When Silence Isn’t Golden


The bias on college campuses among student groups and faculty who brand Israel as a pariah or “apartheid” state has reached a fever pitch following the recent conflict in Gaza. The problem hit close to home when a pro-Israel campus group recently cancelled the Saint Louis University appearance of Jacob Shrybman of the Sderot Media Center. The cancellation came on the heels of an event at DePaul University in Chicago at which Shrybman was reportedly escorted to his car by security personnel after protests became heated. The campus group at SLU, part of the StandWithUs organization, decided that it was unwise for Shrybman to appear at the campus because of potential anti-Israel demonstrations.


How low can things go? Shrybman is a resident of Sderot, the southern Israel town targeted by thousands of Kassam and Katyusha rockets fired by Hamas terrorists. These multi-year rocket assaults, which receive far less prominent coverage in the media than the Gaza incursion, form the rationale for Israel’s retailation against Gaza. And yet a resident and spokesman for that very town is pressured into silence rather than sharing his experience and perspective with a student audience.

The anger directed toward Israel, and the tendency to treat Hamas as a noble freedom-fighting organization, is epidemic on campuses today. Khaled Abu Toameh, a moderate Israeli Arab who frequently contributes to Israeli and American publications, titled his latest piece, “Are U.S. College Campuses Preparing the next Jihadis?” Toameh reports that during a recent visit to several university campuses in the United States, he “discovered that there is more sympathy for Hamas there than there is in Ramallah, ” home of the Palestinian Authority.

Toameh goes on to report that he was told “that Israel has no right to exist, that Israel’s ‘apartheid system’ is worse than the one that existed in South Africa and that Operation Cast Lead (in Gaza) was launched only because Hamas was beginning to show signs that it was interested in making peace and not because of the rockets that the Islamic movement was launching at Israeli communities.” He added that on one campus he was “condemned as an ‘idiot’ because I said that a majority of Palestinians voted for Hamas in the January 2006 election because they were fed up with the Palestinian Authority.” Significantly, Toameh notes that the most viciously anti-Israel protesters and disrupters are not Arab or Muslim students, but members of fringe groups which single Israel out for hateful condemnation while they ignore the genocide in Darfur, or find a way to blame even that tragedy on Israel.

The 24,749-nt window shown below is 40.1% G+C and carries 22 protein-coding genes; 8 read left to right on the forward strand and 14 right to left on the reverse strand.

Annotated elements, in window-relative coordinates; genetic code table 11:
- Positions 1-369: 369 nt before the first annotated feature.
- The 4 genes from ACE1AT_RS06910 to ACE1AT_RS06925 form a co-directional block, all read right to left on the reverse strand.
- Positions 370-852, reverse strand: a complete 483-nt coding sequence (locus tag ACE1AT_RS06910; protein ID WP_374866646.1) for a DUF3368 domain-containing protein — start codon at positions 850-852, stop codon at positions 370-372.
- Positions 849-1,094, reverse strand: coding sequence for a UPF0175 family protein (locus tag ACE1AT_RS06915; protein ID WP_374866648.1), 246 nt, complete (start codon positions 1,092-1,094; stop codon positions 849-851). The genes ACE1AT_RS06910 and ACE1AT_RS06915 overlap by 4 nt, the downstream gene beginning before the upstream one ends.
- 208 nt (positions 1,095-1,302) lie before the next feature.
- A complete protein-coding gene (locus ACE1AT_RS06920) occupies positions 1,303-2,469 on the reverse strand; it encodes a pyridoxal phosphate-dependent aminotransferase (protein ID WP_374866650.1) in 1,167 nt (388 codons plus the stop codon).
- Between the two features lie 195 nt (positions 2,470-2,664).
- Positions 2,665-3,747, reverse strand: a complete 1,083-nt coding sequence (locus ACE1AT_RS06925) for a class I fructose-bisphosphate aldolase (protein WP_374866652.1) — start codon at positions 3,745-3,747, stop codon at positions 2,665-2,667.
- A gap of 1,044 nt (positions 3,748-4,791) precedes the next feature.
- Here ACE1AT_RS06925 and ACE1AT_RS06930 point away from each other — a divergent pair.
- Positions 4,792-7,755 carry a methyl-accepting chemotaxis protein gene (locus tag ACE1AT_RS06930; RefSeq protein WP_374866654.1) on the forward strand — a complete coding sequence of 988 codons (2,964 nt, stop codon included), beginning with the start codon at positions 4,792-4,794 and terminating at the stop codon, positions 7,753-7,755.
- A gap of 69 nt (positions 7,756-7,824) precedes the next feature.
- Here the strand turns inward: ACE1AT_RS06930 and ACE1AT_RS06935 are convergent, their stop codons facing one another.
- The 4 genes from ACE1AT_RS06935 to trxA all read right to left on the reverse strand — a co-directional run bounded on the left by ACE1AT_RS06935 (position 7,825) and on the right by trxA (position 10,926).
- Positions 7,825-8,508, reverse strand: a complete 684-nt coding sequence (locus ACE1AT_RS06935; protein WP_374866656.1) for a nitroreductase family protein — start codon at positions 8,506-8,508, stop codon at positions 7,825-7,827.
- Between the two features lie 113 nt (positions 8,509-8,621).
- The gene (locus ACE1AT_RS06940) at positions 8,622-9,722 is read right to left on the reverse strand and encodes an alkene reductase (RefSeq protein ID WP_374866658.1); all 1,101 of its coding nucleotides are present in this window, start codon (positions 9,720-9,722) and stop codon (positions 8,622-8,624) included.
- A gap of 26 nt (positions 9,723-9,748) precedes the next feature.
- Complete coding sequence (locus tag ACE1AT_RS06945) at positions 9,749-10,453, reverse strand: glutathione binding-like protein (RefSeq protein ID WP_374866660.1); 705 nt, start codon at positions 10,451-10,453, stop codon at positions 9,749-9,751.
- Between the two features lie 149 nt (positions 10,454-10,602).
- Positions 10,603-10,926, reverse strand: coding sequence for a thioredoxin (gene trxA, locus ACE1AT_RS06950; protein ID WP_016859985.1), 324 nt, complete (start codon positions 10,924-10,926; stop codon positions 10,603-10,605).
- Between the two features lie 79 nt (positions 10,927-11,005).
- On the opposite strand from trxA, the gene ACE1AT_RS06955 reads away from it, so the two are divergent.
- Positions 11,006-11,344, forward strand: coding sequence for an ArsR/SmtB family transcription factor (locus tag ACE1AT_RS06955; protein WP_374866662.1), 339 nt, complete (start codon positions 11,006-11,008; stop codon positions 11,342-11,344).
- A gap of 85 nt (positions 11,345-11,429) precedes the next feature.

Such pro-Israel professors as Alan Dershowitz of the Harvard Law School have been pelted with eggs or booed off of stages on several campuses in the United States. Adding to and compounding the anti-Israel hysteria are calls by such groups as the British Academic Union for all Western universities to fully sever any ties they might have with their colleagues on Israeli college campuses.

You have to ignore an awful lot of facts to advocate with a straight face the positions espoused by some of these radical groups. For instance, that Israel is a bastion of Western-style democracy in the Middle East; that almost two million Arabs live, work and recreate alongside their fellow Jewish Israelis; that the gender equality supported in Israel from the start is a pipe dream in a number of surrounding nations; and, of course, that Sderot and nearby communites had been pelted for years by rockets before Israel took the recent against against Gaza, whose residents had chosen a Hamas-controlled government.

Certainly any group is free to offer up any position it likes about the Middle East situation, as long as it does not advocate violence in furtherance of its views. But college campuses are supposed to be bastions of free speech, and efforts by any group to intimidate or threaten a school to deny a variety of viewpoints are both irresponsible and contrary to effective democracy.

Fortunately, our local universities, and a majority of American universities, have resisted such immoral pressures. A full-page ad, organized by leading university presidents and chancellors in The New York Times stated, “If you boycott Israel, boycott us.” The ad was signed by the chancellors of Washington University, the University of Missouri -Columbia and UM-St. Louis.

It is a sad day for academia and the vital traditions of academic freedom that it often is no longer physically safe for a pro-Israel speaker to appear on a college campus. We urge our university leaders to re-double their efforts to assure that any and all speakers are given the protection and respect needed to assure that our institutions of higher education will remain true marketplaces of ideas.